Saturday, December 06, 2014

Senses Working Overtime: Go

Editor's note: Senses Working Overtime is an occasional series (VERY occasional; there's only been one other entry and that was three years ago) in which I recap movies that didn't get (or warrant) much attention when they came out.

Go (1999)

For some strange reason, 1999 has been resonating with me lately. Part of it is I've been binge-listening to the podcast Serial, which is produced by This American Life and in which host Sarah Koenig digs into the case of a 1999 Baltimore murder. It's garnered a ton of press and I finally checked it out this week; Deb and I both cranked through all 10 episodes in a few days. Anyhoo, it's focused a lot obviously on 1999 and what was happening then around this case.


Coincidentally, just a few days before I started listening to Serial, I watched the movie Go, which I saw not long after it came out in, yes, 1999. That was back when I used to see a fair amount of movies in the theater, but I'm pretty sure I saw it at home, either on HBO or as a rental. It was the third film by director Doug Liman, who had scored big a few years earlier with Swingers. I remember really enjoying it at the time, so when there was a free preview of Starz a few weekends back and I saw they were showing Go in the middle of the night, I recorded it.


Watching it again 15 years later, I was amazed at how much I'd forgotten about the basic plot. Coming out in the late '90s, there were plenty of Tarantino comparisons, especially given the fact that the story revolves around a drug deal from the viewpoints of three different characters in three sections. But unlike a lot of the QT ripoffs of the time, Go manages to establish its own identity. A big part of that is the strong cast: Sarah Polley, Scott Wolf, Jay Mohr, William Fichtner, Taye Diggs, Katie Holmes, Timothy Olyphant, Desmond Askew.

Although it's a crime thriller in some respects, Go never gets too serious, which I suppose was another reason for folks to write it off as Pulp Fiction Lite. And like Pulp Fiction (and Reservoir Dogs and Jackie Brown), the movie has some edge-of-the-seat moments and some hilarious ones. Polley is ostensibly the main character, and indeed I read that screenwriter John August originally wrote a short about her character Ronna but then expanded the story after getting questions about the other characters.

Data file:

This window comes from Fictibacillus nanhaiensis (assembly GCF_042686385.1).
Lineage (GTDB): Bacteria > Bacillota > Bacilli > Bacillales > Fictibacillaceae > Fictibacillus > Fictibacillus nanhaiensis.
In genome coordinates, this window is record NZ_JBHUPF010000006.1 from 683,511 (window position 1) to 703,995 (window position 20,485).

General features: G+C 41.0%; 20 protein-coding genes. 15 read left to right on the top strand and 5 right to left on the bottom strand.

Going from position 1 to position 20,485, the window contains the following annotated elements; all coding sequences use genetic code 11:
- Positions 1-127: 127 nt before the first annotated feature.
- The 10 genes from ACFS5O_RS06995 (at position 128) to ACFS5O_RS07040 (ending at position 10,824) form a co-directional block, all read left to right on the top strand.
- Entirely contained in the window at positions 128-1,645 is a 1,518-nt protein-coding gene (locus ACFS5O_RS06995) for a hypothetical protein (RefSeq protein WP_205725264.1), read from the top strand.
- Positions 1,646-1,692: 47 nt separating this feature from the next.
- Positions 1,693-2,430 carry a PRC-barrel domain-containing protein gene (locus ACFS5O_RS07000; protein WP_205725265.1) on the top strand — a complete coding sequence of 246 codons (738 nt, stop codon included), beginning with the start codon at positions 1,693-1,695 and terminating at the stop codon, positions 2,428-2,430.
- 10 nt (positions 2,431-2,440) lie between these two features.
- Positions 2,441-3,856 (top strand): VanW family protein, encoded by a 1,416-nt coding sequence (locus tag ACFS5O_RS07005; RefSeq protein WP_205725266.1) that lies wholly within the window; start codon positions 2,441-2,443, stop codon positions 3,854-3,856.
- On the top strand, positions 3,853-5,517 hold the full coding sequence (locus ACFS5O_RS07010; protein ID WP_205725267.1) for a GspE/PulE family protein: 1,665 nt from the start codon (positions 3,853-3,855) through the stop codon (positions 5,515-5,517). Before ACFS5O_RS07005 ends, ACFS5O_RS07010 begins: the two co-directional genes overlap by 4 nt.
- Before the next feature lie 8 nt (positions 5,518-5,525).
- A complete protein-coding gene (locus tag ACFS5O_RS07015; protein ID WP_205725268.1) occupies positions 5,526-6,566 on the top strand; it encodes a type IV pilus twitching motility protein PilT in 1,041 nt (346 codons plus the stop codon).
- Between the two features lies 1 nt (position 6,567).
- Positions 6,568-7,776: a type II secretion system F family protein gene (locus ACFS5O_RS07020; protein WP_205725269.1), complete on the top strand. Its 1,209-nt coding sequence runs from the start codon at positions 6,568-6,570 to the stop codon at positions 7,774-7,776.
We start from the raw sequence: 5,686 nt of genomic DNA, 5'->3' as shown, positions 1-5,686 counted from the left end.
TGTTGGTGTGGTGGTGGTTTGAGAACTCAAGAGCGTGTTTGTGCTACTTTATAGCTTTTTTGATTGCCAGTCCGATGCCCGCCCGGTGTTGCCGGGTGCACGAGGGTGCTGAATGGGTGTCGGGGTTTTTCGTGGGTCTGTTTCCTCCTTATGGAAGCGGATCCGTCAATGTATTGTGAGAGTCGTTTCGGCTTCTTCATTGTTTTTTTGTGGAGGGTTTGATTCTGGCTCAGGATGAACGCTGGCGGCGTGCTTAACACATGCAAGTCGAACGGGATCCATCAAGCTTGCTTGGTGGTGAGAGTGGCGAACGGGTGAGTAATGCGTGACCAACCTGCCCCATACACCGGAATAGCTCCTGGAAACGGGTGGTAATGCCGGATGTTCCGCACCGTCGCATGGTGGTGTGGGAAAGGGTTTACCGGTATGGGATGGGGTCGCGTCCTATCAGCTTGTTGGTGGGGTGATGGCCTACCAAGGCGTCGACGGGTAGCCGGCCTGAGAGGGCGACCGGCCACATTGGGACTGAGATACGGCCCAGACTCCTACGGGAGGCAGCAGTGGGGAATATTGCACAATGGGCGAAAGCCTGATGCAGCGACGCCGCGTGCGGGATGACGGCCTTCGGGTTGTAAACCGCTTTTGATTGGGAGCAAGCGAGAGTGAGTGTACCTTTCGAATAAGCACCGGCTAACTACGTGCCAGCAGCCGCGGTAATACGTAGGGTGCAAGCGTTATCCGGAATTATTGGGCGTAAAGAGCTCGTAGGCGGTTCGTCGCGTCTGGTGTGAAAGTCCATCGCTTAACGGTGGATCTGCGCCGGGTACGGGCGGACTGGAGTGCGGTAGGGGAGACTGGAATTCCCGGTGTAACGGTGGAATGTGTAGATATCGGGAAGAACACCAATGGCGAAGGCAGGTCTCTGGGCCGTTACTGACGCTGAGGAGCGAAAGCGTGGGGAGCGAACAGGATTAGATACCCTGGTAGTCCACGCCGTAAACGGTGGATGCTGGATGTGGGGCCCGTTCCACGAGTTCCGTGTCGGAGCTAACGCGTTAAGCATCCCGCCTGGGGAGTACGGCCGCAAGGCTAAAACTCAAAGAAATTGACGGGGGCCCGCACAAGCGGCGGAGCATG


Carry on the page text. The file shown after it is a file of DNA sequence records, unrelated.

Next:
It's a funny, fast-moving flick that was pretty edgy by 1999 standards, anyway, what with all the kids taking the drugs and partying and the like. Of course, being of its time, there are bound to be some dated elements. The film's characters are all excited about one of those crazy rave party things, where everybody's stoned on whatever they could get and dancing with glow sticks and whatnot. I honestly don't know how much of that was cliche by that point; certainly raves had been happening for quite some time. There's a lot of pager use in the film, since cell phones were still rather large and not in widespread use in 1998, when this was likely made. And of course, the soundtrack is full of songs from late '90s alt-rock stalwarts like Len, No Doubt, Eagle Eye Cherry, Fatboy Slim and Natalie Imbruglia. At the time, it probably seemed like they'd lined up some heavy hitters.

It's interesting to consider what happened to the various actors in the film, who were all fairly young. Polley has gone on to a successful career as an indie director, Olyphant went on to star in two of the best TV series ever in Deadwood and Justified and Fichtner and Diggs have worked steadily in both movies and TV. Mohr seemed to be on his way to stardom in '99, having had a stint on SNL and then choice roles in decent movies like Jerry Maguire and this one, but it hasn't quite worked out that way. He still shows up from time to time and has a fairly successful podcast. Holmes was known at the time from her role on Dawson's Creek and made several movies over the next decade, but her biggest move was marrying Tom Cruise and becoming a tabloid spectacle. She divorced Cruise in 2012 and is still trying to rebuild her career. Wolf similarly was a TV star on Party of Five and had hoped to parlay Go into film roles, but it never really happened; he's still a busy TV actor. And Askew, who was good in Go, hasn't done much, at least Stateside anyway. And the film also featured minor cameos from Jane Krakowski and Melissa McCarthy, who would both become more prominent (especially McCarthy) years later.

Go was moderately successful, pulling in $28 million domestically on a budget of $6.5 million. Not a big hit by any stretch, but it made money. And it definitely still holds up as a time capsule from 1999.

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